PPTA deserts Labour? Supports National?

In the news today was the announcement that the PPTA has ratified the offer made to them by the government.

Secondary school teachers have today reached a realistic settlement in an “earthquake-stricken economy”, their union says.

The Post Primary Teachers Association (PPTA) and the Ministry of Education had been negotiating since last year in an acrimonious dispute over pay and conditions that led to several days of strike action in the last school year.

PPTA members voted for the agreement with 86 per cent in support.

Good on the PPTA for realising the obvious. Whilst the NZPF was sticking their fingers in the aor to the government over the weekend the PPTA was signing an agreement with them.

What is intersting though is their press release which says at the end of it:

The agreement signalled a major change because PPTA were able to negotiate pay scales to best suit secondary teachers rather than having them determined by the NZEI primary entrenchment clause.

“This could not have been achieved under a Labour government,” he said.

The press release clearly shows how out of sorts the NZEI and NZPF are from the rest of the country. Perhaps National should offer affiliate memberships to the party to cater for the union vote.

It just goes to show that despite Labour and the other education sector unions trying to paint Anne Tolley as an ignoramus that she has effectively bashed them into submission. John Hartevelt in the SST makes the point:

THEY USED to mock Anne Tolley. They used to laugh at her rambling, head-scratching monologues and wonder at how she had made it to such an important job. They used to say she was not up to it and that she would surely get the flick from her boss, John Key.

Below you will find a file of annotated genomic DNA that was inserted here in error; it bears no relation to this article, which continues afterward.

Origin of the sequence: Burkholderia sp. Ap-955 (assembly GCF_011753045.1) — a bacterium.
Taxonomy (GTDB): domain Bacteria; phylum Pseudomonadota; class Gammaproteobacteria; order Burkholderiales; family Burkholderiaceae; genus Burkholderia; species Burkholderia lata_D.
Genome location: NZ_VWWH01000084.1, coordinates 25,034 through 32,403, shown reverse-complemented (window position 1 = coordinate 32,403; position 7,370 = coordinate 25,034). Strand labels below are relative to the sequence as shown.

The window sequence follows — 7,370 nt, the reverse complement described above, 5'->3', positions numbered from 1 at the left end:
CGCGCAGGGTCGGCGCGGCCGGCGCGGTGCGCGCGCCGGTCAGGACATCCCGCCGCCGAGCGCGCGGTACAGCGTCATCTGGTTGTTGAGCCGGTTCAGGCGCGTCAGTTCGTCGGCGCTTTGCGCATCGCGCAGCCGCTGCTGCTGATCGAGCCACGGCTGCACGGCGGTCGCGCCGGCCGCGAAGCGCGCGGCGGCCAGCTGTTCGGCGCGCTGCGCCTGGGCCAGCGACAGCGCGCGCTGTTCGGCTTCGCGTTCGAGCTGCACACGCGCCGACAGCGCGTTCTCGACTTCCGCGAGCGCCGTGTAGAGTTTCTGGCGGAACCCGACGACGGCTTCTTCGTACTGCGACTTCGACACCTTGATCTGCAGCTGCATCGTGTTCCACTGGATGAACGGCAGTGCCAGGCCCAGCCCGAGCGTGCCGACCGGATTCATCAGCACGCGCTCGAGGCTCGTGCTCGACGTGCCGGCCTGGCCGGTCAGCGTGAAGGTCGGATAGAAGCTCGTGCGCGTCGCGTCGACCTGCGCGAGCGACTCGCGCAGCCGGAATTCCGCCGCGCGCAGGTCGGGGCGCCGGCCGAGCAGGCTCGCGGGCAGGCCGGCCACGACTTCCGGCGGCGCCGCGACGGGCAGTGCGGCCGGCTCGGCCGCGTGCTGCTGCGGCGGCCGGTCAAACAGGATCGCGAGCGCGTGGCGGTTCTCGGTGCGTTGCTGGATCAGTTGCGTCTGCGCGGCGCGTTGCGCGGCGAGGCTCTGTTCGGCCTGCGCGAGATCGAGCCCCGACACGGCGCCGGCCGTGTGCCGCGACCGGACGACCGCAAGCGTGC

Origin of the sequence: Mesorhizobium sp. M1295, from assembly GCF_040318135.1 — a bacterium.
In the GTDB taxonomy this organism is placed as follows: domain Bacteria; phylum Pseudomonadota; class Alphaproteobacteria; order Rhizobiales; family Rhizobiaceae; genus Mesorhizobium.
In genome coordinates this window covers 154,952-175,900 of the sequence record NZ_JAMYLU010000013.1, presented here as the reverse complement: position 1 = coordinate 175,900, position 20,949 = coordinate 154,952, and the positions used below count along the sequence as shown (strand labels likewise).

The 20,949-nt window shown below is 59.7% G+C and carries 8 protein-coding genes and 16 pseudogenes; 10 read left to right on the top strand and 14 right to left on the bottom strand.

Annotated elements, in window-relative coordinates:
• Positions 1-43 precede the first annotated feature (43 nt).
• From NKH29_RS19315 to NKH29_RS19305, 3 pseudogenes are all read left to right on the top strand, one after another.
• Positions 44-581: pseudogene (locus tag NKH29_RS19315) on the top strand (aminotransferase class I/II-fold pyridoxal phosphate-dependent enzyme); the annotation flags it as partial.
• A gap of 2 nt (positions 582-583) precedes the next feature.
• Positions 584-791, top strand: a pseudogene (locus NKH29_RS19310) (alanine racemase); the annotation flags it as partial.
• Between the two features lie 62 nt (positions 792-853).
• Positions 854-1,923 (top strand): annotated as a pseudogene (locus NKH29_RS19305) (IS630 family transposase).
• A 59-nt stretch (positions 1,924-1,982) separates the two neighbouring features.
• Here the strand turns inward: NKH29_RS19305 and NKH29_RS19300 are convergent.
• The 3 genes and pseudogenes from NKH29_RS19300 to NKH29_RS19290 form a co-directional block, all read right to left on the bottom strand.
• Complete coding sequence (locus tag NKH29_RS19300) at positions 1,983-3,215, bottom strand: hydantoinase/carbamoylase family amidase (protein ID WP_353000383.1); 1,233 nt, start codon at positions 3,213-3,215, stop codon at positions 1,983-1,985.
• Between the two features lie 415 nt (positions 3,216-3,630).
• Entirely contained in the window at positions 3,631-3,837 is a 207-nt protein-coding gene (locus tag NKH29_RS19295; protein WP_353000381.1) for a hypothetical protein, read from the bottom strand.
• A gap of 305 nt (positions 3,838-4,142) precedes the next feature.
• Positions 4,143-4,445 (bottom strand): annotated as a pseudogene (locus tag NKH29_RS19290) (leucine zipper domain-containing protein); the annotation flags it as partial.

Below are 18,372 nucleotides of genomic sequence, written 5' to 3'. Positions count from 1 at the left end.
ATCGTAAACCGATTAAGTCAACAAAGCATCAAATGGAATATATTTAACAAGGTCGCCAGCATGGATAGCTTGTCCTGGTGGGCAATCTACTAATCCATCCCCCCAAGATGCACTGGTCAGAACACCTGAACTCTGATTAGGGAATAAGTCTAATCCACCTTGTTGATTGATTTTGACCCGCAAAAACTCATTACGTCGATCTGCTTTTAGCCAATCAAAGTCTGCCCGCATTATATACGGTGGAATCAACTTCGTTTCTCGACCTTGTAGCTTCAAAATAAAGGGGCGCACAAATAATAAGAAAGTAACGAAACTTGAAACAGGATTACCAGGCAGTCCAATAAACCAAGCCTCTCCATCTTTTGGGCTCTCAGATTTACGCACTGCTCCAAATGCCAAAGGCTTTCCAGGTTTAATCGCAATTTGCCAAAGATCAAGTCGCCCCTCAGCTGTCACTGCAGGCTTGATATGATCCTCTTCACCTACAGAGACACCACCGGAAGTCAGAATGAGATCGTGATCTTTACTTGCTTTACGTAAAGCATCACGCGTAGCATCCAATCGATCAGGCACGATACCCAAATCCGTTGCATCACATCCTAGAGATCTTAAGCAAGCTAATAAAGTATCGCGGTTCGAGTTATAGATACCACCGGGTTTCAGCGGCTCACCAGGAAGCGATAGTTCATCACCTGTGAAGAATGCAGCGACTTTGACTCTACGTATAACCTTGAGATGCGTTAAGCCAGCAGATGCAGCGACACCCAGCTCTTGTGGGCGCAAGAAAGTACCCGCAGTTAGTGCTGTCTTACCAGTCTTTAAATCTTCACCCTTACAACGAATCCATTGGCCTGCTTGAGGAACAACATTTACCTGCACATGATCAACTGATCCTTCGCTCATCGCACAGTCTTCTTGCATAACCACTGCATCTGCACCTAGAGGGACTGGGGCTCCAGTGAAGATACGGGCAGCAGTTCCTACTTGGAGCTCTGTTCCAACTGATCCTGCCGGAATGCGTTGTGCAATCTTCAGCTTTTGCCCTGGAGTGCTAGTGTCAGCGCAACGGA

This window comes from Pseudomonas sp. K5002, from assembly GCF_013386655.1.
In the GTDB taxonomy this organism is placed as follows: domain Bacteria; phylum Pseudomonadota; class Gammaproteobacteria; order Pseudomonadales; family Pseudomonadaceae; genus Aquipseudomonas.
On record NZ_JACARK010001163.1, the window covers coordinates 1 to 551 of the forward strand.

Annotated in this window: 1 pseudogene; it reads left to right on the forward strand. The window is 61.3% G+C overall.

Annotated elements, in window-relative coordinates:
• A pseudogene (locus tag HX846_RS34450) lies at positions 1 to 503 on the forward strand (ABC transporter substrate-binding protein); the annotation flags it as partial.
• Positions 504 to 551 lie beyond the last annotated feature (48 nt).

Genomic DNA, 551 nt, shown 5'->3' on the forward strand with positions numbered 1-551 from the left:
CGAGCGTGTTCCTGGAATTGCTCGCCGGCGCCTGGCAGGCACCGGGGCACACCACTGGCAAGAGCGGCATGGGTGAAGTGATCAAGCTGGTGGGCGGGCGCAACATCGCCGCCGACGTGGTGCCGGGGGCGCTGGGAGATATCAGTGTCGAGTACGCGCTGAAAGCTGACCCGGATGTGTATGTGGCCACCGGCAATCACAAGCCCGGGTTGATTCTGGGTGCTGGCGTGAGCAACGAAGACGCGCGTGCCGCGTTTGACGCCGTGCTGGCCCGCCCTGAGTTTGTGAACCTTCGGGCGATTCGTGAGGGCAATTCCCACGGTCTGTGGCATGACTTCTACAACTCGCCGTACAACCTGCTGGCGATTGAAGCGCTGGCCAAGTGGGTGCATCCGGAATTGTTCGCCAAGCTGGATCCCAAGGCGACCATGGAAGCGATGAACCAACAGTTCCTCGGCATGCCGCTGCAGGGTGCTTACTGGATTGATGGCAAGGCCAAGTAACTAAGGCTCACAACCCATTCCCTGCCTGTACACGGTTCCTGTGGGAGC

But the joke is not so funny any more. Anne Tolley has turned in to this government’s great survivor.

She has seen off four Labour Party pretenders to her job and, after two years of battening down the hatches, the minister of education is finally on the front foot.

Besides dispatching Chris Carter, Trevor Mallard, Darren Hughes and the short-term acting spokesman, David Shearer, Tolley has also witnessed the backs of arch union leader critics Kate Gainsford and Frances Nelson.

She has stared down endless and noisy criticism of her flagship national standards to the point that she is confident enough to show up at this weekend’s meeting of the Principals’ Federation and tell them all about a controversial new policy she’s pushing to fast-track teachers into the job.

Things are starting to look up. Now if the State Services Minister could learn from this and start the bash on t he PSA.

 

 


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As much at home writing editorials as being the subject of them, Cam has won awards, including the Canon Media Award for his work on the Len Brown/Bevan Chuang story.  And when he’s not creating the news, he tends to be in it, with protagonists using the courts, media and social media to deliver financial as well as death threats.

They say that news is something that someone, somewhere, wants kept quiet.   Cam Slater doesn’t do quiet, and as a result he is a polarising, controversial but highly effective journalist that takes no prisoners.

He is fearless in his pursuit of a story.

Love him or loathe him.  But you can’t ignore him.

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